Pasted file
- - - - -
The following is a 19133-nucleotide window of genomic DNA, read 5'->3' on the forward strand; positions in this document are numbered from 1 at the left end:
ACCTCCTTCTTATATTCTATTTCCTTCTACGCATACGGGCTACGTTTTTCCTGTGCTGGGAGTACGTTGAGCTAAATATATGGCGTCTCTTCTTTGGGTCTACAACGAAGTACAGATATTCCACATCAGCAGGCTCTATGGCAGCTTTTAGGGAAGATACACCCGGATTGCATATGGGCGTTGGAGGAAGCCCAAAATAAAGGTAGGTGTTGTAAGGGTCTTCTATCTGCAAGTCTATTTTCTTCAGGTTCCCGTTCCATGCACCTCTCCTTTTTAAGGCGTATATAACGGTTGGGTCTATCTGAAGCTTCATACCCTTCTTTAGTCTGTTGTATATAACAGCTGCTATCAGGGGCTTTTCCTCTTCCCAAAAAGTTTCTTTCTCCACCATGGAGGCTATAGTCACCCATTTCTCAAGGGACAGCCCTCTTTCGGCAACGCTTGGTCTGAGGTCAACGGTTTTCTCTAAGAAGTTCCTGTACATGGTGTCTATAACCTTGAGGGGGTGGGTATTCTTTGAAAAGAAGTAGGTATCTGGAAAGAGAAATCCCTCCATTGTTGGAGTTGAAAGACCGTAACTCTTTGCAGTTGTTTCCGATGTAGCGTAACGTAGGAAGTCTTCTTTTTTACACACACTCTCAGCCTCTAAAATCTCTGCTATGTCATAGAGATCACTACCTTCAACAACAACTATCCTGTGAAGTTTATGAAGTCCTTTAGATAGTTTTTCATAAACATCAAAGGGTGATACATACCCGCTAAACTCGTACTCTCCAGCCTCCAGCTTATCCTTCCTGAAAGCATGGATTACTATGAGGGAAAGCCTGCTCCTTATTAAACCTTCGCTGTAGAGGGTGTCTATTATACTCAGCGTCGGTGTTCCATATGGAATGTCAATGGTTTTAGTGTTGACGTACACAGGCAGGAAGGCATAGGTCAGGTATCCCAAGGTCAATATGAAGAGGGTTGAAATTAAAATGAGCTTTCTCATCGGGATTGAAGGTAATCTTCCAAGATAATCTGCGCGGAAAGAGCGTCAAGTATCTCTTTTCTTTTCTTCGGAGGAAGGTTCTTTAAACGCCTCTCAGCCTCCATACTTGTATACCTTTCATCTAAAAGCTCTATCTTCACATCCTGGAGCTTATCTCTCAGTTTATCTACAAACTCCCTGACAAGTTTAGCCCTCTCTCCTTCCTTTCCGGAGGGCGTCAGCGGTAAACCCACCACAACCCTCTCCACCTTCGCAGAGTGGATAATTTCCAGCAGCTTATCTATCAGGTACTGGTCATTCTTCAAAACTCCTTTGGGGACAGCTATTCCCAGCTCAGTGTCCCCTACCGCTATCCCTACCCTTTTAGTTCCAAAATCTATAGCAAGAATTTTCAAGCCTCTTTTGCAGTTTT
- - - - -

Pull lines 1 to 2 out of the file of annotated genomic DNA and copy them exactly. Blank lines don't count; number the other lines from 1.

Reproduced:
The following is a 19133-nucleotide window of genomic DNA, read 5'->3' on the forward strand; positions in this document are numbered from 1 at the left end:
ACCTCCTTCTTATATTCTATTTCCTTCTACGCATACGGGCTACGTTTTTCCTGTGCTGGGAGTACGTTGAGCTAAATATATGGCGTCTCTTCTTTGGGTCTACAACGAAGTACAGATATTCCACATCAGCAGGCTCTATGGCAGCTTTTAGGGAAGATACACCCGGATTGCATATGGGCGTTGGAGGAAGCCCAAAATAAAGGTAGGTGTTGTAAGGGTCTTCTATCTGCAAGTCTATTTTCTTCAGGTTCCCGTTCCATGCACCTCTCCTTTTTAAGGCGTATATAACGGTTGGGTCTATCTGAAGCTTCATACCCTTCTTTAGTCTGTTGTATATAACAGCTGCTATCAGGGGCTTTTCCTCTTCCCAAAAAGTTTCTTTCTCCACCATGGAGGCTATAGTCACCCATTTCTCAAGGGACAGCCCTCTTTCGGCAACGCTTGGTCTGAGGTCAACGGTTTTCTCTAAGAAGTTCCTGTACATGGTGTCTATAACCTTGAGGGGGTGGGTATTCTTTGAAAAGAAGTAGGTATCTGGAAAGAGAAATCCCTCCATTGTTGGAGTTGAAAGACCGTAACTCTTTGCAGTTGTTTCCGATGTAGCGTAACGTAGGAAGTCTTCTTTTTTACACACACTCTCAGCCTCTAAAATCTCTGCTATGTCATAGAGATCACTACCTTCAACAACAACTATCCTGTGAAGTTTATGAAGTCCTTTAGATAGTTTTTCATAAACATCAAAGGGTGATACATACCCGCTAAACTCGTACTCTCCAGCCTCCAGCTTATCCTTCCTGAAAGCATGGATTACTATGAGGGAAAGCCTGCTCCTTATTAAACCTTCGCTGTAGAGGGTGTCTATTATACTCAGCGTCGGTGTTCCATATGGAATGTCAATGGTTTTAGTGTTGACGTACACAGGCAGGAAGGCATAGGTCAGGTATCCCAAGGTCAATATGAAGAGGGTTGAAATTAAAATGAGCTTTCTCATCGGGATTGAAGGTAATCTTCCAAGATAATCTGCGCGGAAAGAGCGTCAAGTATCTCTTTTCTTTTCTTCGGAGGAAGGTTCTTTAAACGCCTCTCAGCCTCCATACTTGTATACCTTTCATCTAAAAGCTCTATCTTCACATCCTGGAGCTTATCTCTCAGTTTATCTACAAACTCCCTGACAAGTTTAGCCCTCTCTCCTTCCTTTCCGGAGGGCGTCAGCGGTAAACCCACCACAACCCTCTCCACCTTCGCAGAGTGGATAATTTCCAGCAGCTTATCTATCAGGTACTGGTCATTCTTCAAAACTCCTTTGGGGACAGCTATTCCCAGCTCAGTGTCCCCTACCGCTATCCCTACCCTTTTAGTTCCAAAATCTATAGCAAGAATTTTCAAGCCTCTTTTGCAGTTTT